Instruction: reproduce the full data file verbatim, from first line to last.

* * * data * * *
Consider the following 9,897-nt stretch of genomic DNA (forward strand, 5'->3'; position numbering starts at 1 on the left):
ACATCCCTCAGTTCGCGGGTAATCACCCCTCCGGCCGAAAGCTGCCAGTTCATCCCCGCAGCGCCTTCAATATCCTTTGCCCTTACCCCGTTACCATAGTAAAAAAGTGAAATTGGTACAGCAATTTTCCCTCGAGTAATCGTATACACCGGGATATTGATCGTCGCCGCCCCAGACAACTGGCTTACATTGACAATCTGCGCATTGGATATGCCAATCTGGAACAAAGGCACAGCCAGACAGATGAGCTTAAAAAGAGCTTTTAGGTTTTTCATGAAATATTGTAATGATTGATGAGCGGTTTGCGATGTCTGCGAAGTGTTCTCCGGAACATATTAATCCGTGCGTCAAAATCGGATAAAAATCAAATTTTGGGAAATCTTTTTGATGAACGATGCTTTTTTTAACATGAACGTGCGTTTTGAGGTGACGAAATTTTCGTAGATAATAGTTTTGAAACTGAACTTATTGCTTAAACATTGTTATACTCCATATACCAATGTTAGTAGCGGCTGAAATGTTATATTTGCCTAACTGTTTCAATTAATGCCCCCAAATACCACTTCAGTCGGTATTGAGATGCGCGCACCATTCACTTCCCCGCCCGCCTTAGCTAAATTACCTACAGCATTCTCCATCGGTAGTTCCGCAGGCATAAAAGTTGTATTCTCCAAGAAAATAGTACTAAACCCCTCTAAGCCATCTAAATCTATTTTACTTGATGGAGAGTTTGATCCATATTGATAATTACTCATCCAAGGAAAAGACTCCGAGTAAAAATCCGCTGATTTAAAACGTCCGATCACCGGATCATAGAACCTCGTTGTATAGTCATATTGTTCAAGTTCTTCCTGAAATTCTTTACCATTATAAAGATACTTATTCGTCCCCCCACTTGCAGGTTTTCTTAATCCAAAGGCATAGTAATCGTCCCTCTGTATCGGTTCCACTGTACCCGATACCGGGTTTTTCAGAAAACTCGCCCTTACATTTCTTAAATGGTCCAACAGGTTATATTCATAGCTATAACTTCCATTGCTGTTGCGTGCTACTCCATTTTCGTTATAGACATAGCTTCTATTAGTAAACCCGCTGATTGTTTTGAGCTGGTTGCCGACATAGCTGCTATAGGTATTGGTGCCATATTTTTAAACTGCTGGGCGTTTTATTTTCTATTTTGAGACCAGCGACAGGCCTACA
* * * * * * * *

Consider the following 9,897-nt stretch of genomic DNA (forward strand, 5'->3'; position numbering starts at 1 on the left):
ACATCCCTCAGTTCGCGGGTAATCACCCCTCCGGCCGAAAGCTGCCAGTTCATCCCCGCAGCGCCTTCAATATCCTTTGCCCTTACCCCGTTACCATAGTAAAAAAGTGAAATTGGTACAGCAATTTTCCCTCGAGTAATCGTATACACCGGGATATTGATCGTCGCCGCCCCAGACAACTGGCTTACATTGACAATCTGCGCATTGGATATGCCAATCTGGAACAAAGGCACAGCCAGACAGATGAGCTTAAAAAGAGCTTTTAGGTTTTTCATGAAATATTGTAATGATTGATGAGCGGTTTGCGATGTCTGCGAAGTGTTCTCCGGAACATATTAATCCGTGCGTCAAAATCGGATAAAAATCAAATTTTGGGAAATCTTTTTGATGAACGATGCTTTTTTTAACATGAACGTGCGTTTTGAGGTGACGAAATTTTCGTAGATAATAGTTTTGAAACTGAACTTATTGCTTAAACATTGTTATACTCCATATACCAATGTTAGTAGCGGCTGAAATGTTATATTTGCCTAACTGTTTCAATTAATGCCCCCAAATACCACTTCAGTCGGTATTGAGATGCGCGCACCATTCACTTCCCCGCCCGCCTTAGCTAAATTACCTACAGCATTCTCCATCGGTAGTTCCGCAGGCATAAAAGTTGTATTCTCCAAGAAAATAGTACTAAACCCCTCTAAGCCATCTAAATCTATTTTACTTGATGGAGAGTTTGATCCATATTGATAATTACTCATCCAAGGAAAAGACTCCGAGTAAAAATCCGCTGATTTAAAACGTCCGATCACCGGATCATAGAACCTCGTTGTATAGTCATATTGTTCAAGTTCTTCCTGAAATTCTTTACCATTATAAAGATACTTATTCGTCCCCCCACTTGCAGGTTTTCTTAATCCAAAGGCATAGTAATCGTCCCTCTGTATCGGTTCCACTGTACCCGATACCGGGTTTTTCAGAAAACTCGCCCTTACATTTCTTAAATGGTCCAACAGGTTATATTCATAGCTATAACTTCCATTGCTGTTGCGTGCTACTCCATTTTCGTTATAGACATAGCTTCTATTAGTAAACCCGCTGATTGTTTTGAGCTGGTTGCCGACATAGCTGCTATAGGTATTGGTGCCATATTTTTAAACTGCTGGGCGTTTTATTTTCTATTTTGAGACCAGCGACAGGCCTACA